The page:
Cost-cutting is critical for all businesses on a global scale, regardless of their size. Large companies, however, must strike the right balance as they must be mindful of the costs of expat programs, while still providing packages that will attract and keep their talents.
Read below how 3 experts in the Global Mobility industry tackle the costs and how do they keep assignees happy.
SANDRA CORONA: I would say if everybody has heard the typical “location location location”. That’s basically the most important thing that everybody thinks about. Part of knowing about location, where you’re going, what are you trying to do, meaning that you have to know about laws. You have to know the labor laws, the local laws, you have to know Visa accessibility.
With housing, is how you determine the location, the driving distance, the facility, the schooling, everything. Accessibility is what determines location. That’s why the number one place is location.
But then comes for example labor laws. In labor laws, you have to know how many local employees or local people you have to employ, how many you can employ foreign labor, and how many of your people you can bring to stay within the regulations because companies and countries can find you if you exceed or do not stay within those conditions.
And then what makes a good expat? I came to the conclusion that every single person is an ideal candidate. What we have to do as corporations, HR, and then us as global mobility to develop people is to start from day one. We did not exercise the practice of developing people because of what every single company does and still they tell you “Your personal development is yours to do”.
Our role is to develop and give you the skills or develop your skills. But your personal development is yours, which is where we stay behind, which is why people are not ready for the post-pandemic process.
I always say that everybody’s a potential expat, but now looking into it on a deeper level, we missed the part as global mobility partners to prepare the expats culturally, prepare them in inclusion, humanity, and grief. Because in grief you give yourself empathy and you give others empathy. In culture, you give yourself the ability to see things from different perspectives. You can create mind models to help the person see things from a different perspective not just – this is my culture, this is what I come from, and this is what I’m used to.
“Us” and “them” – that creates distance, non-inclusivity, which is what we’ve all been talking about. That is a role as a global mobility partner. We are their coaches, we miss that part, we have to retrain ourselves so all of those certificates have to be worth something.
What would be the main points a client should take into account when developing a GM policy regionally or in a specific region/country?
MICHAEL TOMSETT: We have some insight into policies for our clients. We certainly wouldn’t want to say that we’re a global mobility policy consulting organization and that’s actually not where we are. Packimpex is a local organization on the ground in the five countries that we’re currently active in. We do see the policy when it concerns the services that we can deliver and we do sometimes see a global policy and where we get involved is to advise on how to localize that global policy. I think that’s the first thing – we don’t have a total global oversight and that’s why I’m happy to be on a call with experts that do have more of a global perspective.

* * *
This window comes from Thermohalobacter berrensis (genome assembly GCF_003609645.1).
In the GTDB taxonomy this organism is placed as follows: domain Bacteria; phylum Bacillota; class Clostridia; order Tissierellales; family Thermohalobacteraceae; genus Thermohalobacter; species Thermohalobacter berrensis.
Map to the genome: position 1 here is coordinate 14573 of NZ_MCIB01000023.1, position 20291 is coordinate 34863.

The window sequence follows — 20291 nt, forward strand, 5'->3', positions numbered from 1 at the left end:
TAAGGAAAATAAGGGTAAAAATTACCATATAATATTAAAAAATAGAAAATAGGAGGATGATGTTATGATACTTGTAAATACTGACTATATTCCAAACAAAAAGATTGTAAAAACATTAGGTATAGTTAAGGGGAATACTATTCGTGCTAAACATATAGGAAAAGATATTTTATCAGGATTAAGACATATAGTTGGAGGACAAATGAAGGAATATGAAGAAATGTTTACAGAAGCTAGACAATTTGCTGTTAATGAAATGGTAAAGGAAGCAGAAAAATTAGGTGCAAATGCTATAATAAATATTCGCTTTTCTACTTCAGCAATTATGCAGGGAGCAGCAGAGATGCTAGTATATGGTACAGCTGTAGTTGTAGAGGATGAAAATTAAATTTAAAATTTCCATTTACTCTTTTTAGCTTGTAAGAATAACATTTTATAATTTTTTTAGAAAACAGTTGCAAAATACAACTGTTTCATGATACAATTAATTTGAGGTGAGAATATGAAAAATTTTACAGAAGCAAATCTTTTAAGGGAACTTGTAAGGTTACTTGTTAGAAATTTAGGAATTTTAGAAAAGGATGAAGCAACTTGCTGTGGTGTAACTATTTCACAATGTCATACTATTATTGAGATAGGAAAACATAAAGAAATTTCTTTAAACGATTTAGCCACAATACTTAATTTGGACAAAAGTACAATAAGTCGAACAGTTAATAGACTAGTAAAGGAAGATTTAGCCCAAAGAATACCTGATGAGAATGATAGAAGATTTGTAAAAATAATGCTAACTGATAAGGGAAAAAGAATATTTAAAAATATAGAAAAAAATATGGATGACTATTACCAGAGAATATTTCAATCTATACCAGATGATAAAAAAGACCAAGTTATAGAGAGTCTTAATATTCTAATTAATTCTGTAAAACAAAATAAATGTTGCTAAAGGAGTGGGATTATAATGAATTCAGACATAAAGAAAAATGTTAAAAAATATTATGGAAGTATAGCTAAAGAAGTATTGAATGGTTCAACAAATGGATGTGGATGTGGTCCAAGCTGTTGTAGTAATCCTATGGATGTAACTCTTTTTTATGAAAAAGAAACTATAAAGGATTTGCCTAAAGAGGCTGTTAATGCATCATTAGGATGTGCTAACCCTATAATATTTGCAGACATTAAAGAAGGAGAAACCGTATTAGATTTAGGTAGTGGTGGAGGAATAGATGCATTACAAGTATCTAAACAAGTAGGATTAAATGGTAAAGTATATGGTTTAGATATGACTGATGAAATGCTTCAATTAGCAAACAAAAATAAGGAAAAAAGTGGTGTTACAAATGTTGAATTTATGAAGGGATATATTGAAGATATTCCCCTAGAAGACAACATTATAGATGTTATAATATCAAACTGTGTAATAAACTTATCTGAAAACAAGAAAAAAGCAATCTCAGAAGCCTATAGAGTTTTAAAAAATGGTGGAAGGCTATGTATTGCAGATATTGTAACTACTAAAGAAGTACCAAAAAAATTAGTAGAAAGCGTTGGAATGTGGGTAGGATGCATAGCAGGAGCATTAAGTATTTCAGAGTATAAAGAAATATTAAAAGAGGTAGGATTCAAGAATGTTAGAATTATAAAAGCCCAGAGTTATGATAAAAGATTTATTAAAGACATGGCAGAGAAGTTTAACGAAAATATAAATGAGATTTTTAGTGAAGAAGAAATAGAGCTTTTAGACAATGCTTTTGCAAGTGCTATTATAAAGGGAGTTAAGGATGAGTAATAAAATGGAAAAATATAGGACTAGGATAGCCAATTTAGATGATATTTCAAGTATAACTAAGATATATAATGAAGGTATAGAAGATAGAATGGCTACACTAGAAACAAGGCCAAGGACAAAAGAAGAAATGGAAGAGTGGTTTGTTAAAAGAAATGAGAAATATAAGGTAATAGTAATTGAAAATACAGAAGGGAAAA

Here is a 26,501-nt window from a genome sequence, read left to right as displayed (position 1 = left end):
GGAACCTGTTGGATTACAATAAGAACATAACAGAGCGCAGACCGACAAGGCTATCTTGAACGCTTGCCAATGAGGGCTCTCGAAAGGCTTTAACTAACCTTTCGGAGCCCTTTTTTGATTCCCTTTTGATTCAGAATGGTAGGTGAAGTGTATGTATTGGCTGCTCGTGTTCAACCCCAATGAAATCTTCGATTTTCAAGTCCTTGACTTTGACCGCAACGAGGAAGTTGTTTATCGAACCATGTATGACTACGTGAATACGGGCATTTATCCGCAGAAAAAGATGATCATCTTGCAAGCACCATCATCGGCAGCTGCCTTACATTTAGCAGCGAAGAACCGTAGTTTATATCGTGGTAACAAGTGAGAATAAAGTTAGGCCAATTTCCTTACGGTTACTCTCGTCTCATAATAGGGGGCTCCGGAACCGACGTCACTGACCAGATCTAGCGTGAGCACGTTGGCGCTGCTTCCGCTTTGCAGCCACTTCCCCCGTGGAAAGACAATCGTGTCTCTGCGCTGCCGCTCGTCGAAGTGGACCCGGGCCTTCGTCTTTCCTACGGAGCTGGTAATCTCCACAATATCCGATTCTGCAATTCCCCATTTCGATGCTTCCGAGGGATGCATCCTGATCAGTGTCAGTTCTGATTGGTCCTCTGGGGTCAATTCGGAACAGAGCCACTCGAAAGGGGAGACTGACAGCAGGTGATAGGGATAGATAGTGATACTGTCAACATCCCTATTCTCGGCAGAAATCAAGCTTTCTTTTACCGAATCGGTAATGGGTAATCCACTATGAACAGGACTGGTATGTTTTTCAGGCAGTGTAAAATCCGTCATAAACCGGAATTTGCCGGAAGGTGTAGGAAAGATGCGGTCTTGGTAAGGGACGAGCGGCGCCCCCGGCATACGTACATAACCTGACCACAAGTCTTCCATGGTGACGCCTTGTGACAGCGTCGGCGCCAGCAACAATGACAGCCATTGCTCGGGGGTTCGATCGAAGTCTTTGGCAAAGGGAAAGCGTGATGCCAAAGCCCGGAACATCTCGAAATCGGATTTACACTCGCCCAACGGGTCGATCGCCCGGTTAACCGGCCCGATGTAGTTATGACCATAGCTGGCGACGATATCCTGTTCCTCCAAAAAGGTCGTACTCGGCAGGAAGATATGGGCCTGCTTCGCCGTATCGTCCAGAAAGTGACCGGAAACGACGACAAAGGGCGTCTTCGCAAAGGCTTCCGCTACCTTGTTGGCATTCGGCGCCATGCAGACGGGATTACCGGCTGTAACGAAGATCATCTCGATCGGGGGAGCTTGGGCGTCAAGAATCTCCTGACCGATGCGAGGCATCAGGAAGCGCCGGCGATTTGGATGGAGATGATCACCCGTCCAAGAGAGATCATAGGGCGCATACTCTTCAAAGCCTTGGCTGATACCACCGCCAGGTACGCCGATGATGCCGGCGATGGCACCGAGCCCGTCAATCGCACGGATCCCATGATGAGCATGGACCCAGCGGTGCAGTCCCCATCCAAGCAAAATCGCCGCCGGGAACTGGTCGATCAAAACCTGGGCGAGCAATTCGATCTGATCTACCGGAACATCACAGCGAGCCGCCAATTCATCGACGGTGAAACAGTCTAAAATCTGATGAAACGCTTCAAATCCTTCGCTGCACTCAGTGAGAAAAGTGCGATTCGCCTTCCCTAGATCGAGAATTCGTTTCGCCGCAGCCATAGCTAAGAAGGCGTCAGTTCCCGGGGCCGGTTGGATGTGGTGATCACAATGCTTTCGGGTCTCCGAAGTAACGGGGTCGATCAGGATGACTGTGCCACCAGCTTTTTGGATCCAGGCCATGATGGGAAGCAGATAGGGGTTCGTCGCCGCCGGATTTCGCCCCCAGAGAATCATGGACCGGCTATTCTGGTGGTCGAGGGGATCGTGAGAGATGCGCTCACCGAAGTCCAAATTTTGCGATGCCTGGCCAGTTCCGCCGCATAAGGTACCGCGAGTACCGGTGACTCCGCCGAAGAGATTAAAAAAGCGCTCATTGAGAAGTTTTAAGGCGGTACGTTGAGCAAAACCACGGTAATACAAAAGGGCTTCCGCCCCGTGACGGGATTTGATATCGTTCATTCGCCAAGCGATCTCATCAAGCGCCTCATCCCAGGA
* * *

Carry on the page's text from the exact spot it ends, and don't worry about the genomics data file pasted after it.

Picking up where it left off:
The other thing that we do see is that the policy often matches the company’s culture, so there’s no one-size-fits-all. In the markets, we’ve seen a lot of traditional clients, but also high-tech kinds of businesses. What we really see is that the culture of the company reflects in the policy. What we like about working with tech companies is that their employees have a real self-service culture, so they want to do things by themselves.
We’ve spent many years adapting our entire service delivery towards that kind of team player, hand-in-hand approach that really has to do with listening to the client and then delivering the service they need, rather than saying you know this is our service: you can take it or leave it.
What should HR / Comp & Ben professionals consider when they have to keep the transferees happy and productive and keep the costs low? How do you juggle with this as it’s not easy to tick both boxes?
SANDRINE BARDOT: There’s this tension between spending and trying to save money at the same time. I would say that the one thing which is really important is that, in the beginning, when the company was designing its international assignment policy, it had to really think of the different types of assignments it wanted to offer and what are the purposes of those different types of assignments.
Some of the aspects of the risks are associated sometimes with some countries or the hardship associated with some countries. On the contrary is the fact that it’s like a super wanted type of relocation that everybody wants to go to: the executives versus those that you send because they’re high potential and you want them to grow their skills.
You’re not going to approach those people the same way, you’re not going to approach the type of assignments the same. I think that not having that clearly defined and being kind of vague into saying “oh we just want to send somebody abroad because we think it’s right” it’s probably a big area where you can do some savings because you need to have a purpose.
There are some places where we’re not spending enough and it’s actually costing a lot of money to the organization. I’ve been an expat myself. I relocated three times to Italy and to the UK before I moved to the UAE and I didn’t know it would be almost a permanent move. As much as my first expatriation was to roam, I didn’t have any support from a language perspective nor a cultural perspective and it made the integration much more difficult.